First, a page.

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'Tis the time of year when we traditionally take stock of where we've been, count our blessings and ponder what the future holds.

For investors, 2006 was a year of surprises. Few would have predicted at the start of the year that

S&P 500

earnings growth would actually accelerate in 2006 -- up 14%, compared with a 12% gain during 2005 -- and that the stock market would applaud with a powerful rally.

And, contrary to conventional wisdom, small-caps have outperformed large caps yet again, as stocks in the

iShares Russell 2000


index delivered 23% earnings growth. As they say, it's tough to make predictions, especially about the future.

Of course, we're not going to let that stop us, so here's our best guess at where the growth will -- and won't -- be in 2007. Using current consensus estimates for the index constituents, we've calculated anticipated 2006-07 earnings growth of various well-known broad market exchange-traded funds.

Estimates for next year range from a high of 27% for the small-cap iShares Russell 2000 index fund to a low of 6% for the large-cap

iShares Russell 1000 Value


fund. The benchmark

Dow Industrials

and S&P 500 are forecast to have 10% and 9% earnings per share growth in 2007, respectively.

Like the year now ending, one thing we can say with confidence about 2007 is that a year from now, we'll probably look back and see many areas where conventional wisdom proved wrong. In particular, we find it hard to believe that the growth estimates at the top of the range will actually be realized.

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Despite mounting evidence of an economic slowdown, and despite the fact that estimates for most index funds show a plausible deceleration in earnings growth vs. 2006, growth for the Russell 2000 and

Nasdaq 100


will supposedly accelerate if consensus estimates are to be believed.

This would be contrary to the historical performance for the Russell 2000 and Nasdaq indices; during the last downturn these two indices saw profits decline much more severely than did other benchmarks. In fact, they were the only two indices we cover to actually lose money (i.e., have negative earnings) on the whole during the years 2001-02.

We'll concede that the Nasdaq index may have been unduly penalized by the bursting of the tech bubble back then, so any downturn this time may not be as severe. But we find it implausible that iShares Russell 2000 -- which consists of the very smallest companies and in which the consumer discretionary sector accounts for nearly one third of assets -- will see earnings growth accelerate during an economic slowdown.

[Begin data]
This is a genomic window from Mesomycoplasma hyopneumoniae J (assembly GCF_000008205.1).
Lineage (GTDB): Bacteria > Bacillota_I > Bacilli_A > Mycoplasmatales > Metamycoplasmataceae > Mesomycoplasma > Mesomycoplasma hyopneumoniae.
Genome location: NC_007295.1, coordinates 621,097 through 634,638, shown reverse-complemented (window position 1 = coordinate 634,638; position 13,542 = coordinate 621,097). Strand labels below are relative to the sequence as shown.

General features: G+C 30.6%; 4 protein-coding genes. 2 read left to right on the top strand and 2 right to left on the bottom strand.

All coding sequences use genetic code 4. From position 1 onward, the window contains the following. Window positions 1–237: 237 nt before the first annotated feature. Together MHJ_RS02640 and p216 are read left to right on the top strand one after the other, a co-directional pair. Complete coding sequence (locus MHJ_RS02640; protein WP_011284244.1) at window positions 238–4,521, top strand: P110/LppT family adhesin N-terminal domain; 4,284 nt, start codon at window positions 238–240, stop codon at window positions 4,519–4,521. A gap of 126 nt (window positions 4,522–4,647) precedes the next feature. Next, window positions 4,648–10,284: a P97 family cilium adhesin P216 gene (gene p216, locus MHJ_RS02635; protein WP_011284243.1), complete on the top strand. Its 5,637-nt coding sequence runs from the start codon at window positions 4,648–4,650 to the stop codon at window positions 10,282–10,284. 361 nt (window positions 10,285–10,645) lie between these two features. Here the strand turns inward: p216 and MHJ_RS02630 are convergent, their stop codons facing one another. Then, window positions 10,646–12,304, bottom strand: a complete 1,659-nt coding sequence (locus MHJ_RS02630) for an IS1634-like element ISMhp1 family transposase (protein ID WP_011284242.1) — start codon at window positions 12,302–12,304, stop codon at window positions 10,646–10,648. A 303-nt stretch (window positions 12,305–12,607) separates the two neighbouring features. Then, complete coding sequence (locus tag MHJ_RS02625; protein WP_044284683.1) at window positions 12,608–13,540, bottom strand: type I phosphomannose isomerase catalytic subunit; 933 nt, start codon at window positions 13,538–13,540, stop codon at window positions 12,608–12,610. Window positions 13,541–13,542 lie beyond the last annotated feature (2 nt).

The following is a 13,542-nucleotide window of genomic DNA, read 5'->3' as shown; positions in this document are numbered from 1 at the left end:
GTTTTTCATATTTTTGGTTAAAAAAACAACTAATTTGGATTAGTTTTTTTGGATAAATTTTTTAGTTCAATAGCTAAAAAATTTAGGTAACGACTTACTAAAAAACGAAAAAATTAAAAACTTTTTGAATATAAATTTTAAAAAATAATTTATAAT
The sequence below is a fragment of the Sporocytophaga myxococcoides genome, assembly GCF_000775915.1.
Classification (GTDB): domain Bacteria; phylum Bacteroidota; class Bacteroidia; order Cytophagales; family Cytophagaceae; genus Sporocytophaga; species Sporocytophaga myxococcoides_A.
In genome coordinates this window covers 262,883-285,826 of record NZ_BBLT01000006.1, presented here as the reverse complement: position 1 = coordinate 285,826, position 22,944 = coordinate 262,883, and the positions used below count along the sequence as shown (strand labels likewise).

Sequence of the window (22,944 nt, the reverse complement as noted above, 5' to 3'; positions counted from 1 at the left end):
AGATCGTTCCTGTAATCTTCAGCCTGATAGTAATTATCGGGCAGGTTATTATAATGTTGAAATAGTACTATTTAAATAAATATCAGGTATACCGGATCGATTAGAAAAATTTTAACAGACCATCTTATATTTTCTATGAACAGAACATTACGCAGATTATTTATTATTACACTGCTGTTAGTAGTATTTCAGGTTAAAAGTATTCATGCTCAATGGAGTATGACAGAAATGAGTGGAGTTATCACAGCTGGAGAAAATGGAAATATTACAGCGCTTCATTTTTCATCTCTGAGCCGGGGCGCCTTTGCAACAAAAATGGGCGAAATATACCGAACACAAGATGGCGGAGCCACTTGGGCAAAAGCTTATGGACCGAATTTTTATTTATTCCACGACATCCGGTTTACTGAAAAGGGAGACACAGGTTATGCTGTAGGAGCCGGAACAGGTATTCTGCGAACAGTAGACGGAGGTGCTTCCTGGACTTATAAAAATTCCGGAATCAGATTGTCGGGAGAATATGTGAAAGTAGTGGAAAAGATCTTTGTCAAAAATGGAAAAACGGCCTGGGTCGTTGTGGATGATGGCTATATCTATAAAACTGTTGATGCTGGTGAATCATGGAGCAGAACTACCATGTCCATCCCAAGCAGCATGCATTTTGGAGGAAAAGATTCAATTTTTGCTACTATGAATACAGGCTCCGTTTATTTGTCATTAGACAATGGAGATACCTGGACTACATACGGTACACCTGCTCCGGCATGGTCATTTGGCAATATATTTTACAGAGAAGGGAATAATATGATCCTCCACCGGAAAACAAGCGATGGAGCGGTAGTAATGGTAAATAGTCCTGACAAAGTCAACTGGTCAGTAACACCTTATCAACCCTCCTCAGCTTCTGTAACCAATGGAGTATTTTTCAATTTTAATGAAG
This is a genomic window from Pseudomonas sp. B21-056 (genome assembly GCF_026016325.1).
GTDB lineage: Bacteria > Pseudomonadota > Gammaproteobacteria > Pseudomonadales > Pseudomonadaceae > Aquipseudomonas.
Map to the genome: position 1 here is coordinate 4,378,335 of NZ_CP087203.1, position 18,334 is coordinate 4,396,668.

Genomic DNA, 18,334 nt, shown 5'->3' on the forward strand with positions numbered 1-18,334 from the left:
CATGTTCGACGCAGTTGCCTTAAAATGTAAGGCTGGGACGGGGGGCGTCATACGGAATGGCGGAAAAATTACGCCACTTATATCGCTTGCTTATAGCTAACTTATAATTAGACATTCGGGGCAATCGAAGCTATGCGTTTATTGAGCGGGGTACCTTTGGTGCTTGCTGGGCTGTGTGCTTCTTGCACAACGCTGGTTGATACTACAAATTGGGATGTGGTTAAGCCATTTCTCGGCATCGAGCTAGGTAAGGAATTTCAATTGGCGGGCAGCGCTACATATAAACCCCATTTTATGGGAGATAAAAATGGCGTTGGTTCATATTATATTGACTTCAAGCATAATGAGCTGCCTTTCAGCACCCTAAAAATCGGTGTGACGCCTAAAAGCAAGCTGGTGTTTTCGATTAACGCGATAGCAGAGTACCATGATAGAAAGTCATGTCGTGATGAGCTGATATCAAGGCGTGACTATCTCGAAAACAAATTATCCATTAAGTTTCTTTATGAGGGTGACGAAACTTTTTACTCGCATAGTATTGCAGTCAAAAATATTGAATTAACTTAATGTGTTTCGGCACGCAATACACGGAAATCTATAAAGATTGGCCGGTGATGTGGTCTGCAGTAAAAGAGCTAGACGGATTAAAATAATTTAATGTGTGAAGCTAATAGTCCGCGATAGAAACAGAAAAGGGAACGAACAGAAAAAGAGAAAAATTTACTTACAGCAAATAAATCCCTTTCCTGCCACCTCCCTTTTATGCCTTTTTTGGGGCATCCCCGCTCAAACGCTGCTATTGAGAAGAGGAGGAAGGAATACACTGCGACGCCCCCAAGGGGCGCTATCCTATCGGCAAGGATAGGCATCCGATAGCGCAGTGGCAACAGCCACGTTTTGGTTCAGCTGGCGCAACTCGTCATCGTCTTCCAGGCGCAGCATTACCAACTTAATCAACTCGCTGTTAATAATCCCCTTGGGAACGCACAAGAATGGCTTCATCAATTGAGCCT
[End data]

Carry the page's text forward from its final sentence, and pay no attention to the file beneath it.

It isn't as if these funds are cheap, with the Nasdaq 100 trading at 23.2 times the optimistic earnings per share estimates for 2007, and iShares Russell 2000 at 21.1 times estimated 2007 EPS, compared with the S&P 500 at 14.9 times its more plausible estimates for next year.

P/E Ratio On Estimated 2007 EPS

Click here for larger image.

Among international ETFs,

the iShares MSCI Canada



is estimated to have the fastest EPS growth next year, at 15%, though down from 20% this year.

At the opposite end, somewhat surprisingly, is the

iShares FTSE/Xinhua China 25


, with just 4% growth for 2007 compared with 16% this year, and a huge deceleration in earnings growth for the

iShares S&P Latin America 40



, where earnings growth is expected to slow to just 3%, down from 26% this year.

That said, we think it's important not to get caught up in the growth figures for any one year. Amid all the gnashing of teeth on Wall Street about the apparent slowdown in earnings growth, we'd point out that the anticipated 9% earnings growth for the S&P 500 in 2007 is still well above the historical average of just 6.3% annual earnings growth since World War II.

Plus, historically speaking, there is almost no correlation between earnings growth and stock prices in any given year (because changes in interest rates and inflation, price to earnings levels and expectations about the future and other factors also exert a large impact on stock prices).

As a result, we think it makes sense to concentrate on areas with achievable earnings targets, where more reasonable valuations leave room for error in an uncertain world.

Michael Krause is president and founder of AltaVista Independent Research. AltaVista provides fundamentally driven analysis of exchange-traded funds to help investors select ETFs based on investment merit, much the same way they would evaluate a single stock. The firm offers both print and online ETF research to subscribers, but does not manage clients' money. Mr. Krause is also a frequent contributor to broadcast and print media.